Con: Pushing of ethanol shows Congress not serious about oil independence
However, Clinton’s own plan to give drivers a gasoline tax holiday is equally dubious energy policy. Lower the price of something people dearly want and pretty soon, you’re back where you started. Demand picks up and prices increase. And more gas — a scarce good — gets used up more quickly.
Clinton’s colleagues in Congress are also underachieving on the gas price issue. Strong majorities in both chambers insist that the president cease buying oil for the Strategic Petroleum Reserve. The extra gasoline for summer travelers promised by such a measure is roughly the equivalent of a few quick squeezes of the gas pump each time a driver gasses up between now and Labor Day.
Congress’ ability to make genuine progress on this issue is deeply constrained by past Congresses’ passivity and lack of political will. Consider that in 1992, lawmakers killed a proposal to raise the corporate average fuel economy of new cars and trucks. An additional 15 years passed before Congress got serious about CAFE.
The legacy of policy missteps is also illustrated by Congress’ decades-old romance with corn ethanol.
If only lawmakers’ unflagging zeal for corn ethanol could be tapped as an energy source. Researchers are divided on whether the net energy value of corn ethanol (energy content of ethanol minus fossil energy used to produce ethanol) is positive or negative. Also, corn ethanol doesn’t appear to be as “carbon friendly” as once thought.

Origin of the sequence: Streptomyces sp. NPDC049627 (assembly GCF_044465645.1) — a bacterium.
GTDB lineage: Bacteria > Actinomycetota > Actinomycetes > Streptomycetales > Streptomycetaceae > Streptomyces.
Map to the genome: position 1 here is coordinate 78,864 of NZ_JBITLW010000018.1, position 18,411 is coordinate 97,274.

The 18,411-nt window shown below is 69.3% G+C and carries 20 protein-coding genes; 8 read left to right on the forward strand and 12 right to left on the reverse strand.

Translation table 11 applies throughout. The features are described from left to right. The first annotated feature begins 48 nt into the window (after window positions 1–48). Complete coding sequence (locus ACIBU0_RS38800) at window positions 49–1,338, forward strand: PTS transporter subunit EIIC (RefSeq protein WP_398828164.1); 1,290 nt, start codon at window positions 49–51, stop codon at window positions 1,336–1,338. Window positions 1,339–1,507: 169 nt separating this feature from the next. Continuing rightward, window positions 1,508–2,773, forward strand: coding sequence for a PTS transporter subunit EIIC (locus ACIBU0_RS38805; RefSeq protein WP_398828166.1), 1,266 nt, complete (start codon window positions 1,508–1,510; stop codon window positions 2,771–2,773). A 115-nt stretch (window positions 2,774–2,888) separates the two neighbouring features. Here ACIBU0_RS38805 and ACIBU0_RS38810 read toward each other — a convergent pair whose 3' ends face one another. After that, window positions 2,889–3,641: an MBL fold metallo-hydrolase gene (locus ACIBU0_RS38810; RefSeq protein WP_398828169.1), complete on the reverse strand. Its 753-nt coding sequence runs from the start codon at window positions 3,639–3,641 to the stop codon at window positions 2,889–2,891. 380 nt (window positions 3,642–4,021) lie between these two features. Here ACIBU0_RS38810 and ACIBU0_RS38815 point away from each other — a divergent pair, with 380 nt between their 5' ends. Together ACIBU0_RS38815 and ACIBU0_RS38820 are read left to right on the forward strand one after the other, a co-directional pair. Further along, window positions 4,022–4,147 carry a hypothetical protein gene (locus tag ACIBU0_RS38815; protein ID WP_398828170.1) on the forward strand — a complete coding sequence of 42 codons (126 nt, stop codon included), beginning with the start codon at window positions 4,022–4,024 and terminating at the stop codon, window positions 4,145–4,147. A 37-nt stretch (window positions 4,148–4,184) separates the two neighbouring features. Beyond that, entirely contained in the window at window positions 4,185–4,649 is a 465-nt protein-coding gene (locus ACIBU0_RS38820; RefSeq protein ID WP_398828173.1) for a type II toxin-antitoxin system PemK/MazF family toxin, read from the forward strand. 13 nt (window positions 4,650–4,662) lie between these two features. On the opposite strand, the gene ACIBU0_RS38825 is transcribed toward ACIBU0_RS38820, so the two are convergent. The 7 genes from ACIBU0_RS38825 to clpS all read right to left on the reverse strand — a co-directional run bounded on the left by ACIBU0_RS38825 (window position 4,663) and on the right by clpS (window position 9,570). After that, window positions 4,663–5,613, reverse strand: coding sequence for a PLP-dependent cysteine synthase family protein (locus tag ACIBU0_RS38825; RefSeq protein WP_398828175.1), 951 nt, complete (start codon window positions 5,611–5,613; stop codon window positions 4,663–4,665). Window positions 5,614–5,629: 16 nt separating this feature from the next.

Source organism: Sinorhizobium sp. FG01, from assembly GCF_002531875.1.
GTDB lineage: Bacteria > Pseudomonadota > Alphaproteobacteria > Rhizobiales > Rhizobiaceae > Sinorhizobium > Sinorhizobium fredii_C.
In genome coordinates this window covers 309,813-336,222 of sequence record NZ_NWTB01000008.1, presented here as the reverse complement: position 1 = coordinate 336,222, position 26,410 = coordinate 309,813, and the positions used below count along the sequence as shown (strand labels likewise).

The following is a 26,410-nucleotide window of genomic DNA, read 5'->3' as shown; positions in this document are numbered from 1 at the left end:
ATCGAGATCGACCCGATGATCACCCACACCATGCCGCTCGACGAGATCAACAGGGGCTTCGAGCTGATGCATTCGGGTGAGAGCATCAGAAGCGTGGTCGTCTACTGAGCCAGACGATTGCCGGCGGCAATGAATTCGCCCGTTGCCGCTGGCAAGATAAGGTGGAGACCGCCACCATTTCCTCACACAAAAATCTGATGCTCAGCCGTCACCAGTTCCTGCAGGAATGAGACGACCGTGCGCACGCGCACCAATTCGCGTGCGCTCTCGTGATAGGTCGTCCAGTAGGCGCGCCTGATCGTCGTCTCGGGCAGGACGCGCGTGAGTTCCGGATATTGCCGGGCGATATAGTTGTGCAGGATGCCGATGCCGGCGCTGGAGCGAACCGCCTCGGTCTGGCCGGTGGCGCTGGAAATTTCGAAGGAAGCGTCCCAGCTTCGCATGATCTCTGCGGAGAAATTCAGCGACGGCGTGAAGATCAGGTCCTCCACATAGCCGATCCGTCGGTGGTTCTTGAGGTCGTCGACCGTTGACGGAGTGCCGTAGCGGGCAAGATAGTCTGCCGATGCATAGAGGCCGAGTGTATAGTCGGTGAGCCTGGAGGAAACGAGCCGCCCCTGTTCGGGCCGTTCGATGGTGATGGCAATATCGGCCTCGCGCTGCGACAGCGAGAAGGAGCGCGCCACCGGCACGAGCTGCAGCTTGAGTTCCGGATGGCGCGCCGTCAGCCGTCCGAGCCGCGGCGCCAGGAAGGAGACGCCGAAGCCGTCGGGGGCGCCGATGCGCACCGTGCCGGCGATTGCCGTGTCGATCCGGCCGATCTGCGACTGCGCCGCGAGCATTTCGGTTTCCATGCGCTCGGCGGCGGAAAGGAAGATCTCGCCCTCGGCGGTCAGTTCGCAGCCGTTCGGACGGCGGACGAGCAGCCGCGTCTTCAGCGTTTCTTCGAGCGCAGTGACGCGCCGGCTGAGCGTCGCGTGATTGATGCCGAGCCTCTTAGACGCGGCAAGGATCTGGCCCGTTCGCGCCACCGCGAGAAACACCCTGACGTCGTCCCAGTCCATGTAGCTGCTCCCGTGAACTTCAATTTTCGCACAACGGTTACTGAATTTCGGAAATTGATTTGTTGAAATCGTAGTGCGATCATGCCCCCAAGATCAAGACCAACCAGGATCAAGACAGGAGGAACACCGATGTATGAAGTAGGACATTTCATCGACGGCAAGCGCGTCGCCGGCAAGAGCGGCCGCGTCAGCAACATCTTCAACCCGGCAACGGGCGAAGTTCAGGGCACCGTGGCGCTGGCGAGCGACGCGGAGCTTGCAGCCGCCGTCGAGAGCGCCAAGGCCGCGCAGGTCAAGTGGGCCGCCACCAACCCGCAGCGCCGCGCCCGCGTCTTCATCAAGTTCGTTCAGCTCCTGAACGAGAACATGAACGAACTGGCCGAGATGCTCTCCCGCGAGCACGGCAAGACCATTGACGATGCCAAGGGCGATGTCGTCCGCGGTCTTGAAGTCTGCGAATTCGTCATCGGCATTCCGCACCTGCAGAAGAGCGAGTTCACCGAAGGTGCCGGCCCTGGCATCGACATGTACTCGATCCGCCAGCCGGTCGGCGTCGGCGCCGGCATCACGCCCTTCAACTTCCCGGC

Idle lands converted to corn production release carbon to the atmosphere; this happened a lot in 2007 when around 93 million acres of corn were planted — up 16 percent over 2006. More corn production also means more inputs of energy-intensive and polluting fertilizers and pesticides, not to mention more water.
But corn’s truly fatal flaw is that every kernel used for energy is necessarily not used for food production. Less corn grown for food coupled with higher energy and fertilizer costs have led to a near tripling of corn prices since early 2006. Cellulosic ethanol may have a brighter future than corn as an alternative fuel, but major technological and cost hurdles remain. Congress placed bets on cellulosic ethanol in the 2007 Energy Independence and Security Act instead of making available large R&D resources for varied sets of fuel alternatives.
Prior Congresses missed major opportunities to break America’s oil addiction, failing to invest boldly in alternative energy. Lawmakers never took seriously the idea of taxing carbon or BTUs instead of income. And Congresses passed on chances to help states and municipalities build high speed rail when real estate was comparatively cheap. We’re so behind technologically in the race to curb our oil habit, the President and Congress are resigned to prescribing short-term solutions that risk enhancing rather than reducing our gasoline craving.
Postponing thoughtful action on energy policy until the next election is a familiar but tired refrain.
Nevertheless, November 2008 represents a rare opportunity for real change. Sen. Barack Obama, Clinton and Sen. John McCain offer comparatively forward-looking, less oil-soaked energy plans than does President Bush.
McCain is no ordinary Republican on energy and environmental issues. So, as Americans stare-down crooked numbers like $4 at the pump, Democrats who invoke “divided leadership in Washington” do so at their own peril — even in the event of a McCain presidency.
Of course, the fall election outcome won’t undo pain at the pump endured in the preceding summer driving season. In fact, high summer, nay, high year-round gas prices will likely be with us for years to come thanks to keen domestic and Asian demand, the cresting of global oil production, and too-little-too-late solutions from America’s elected leaders — presidents and lawmakers alike.
For the foreseeable future, that’ll be one expensive tiger in your tank.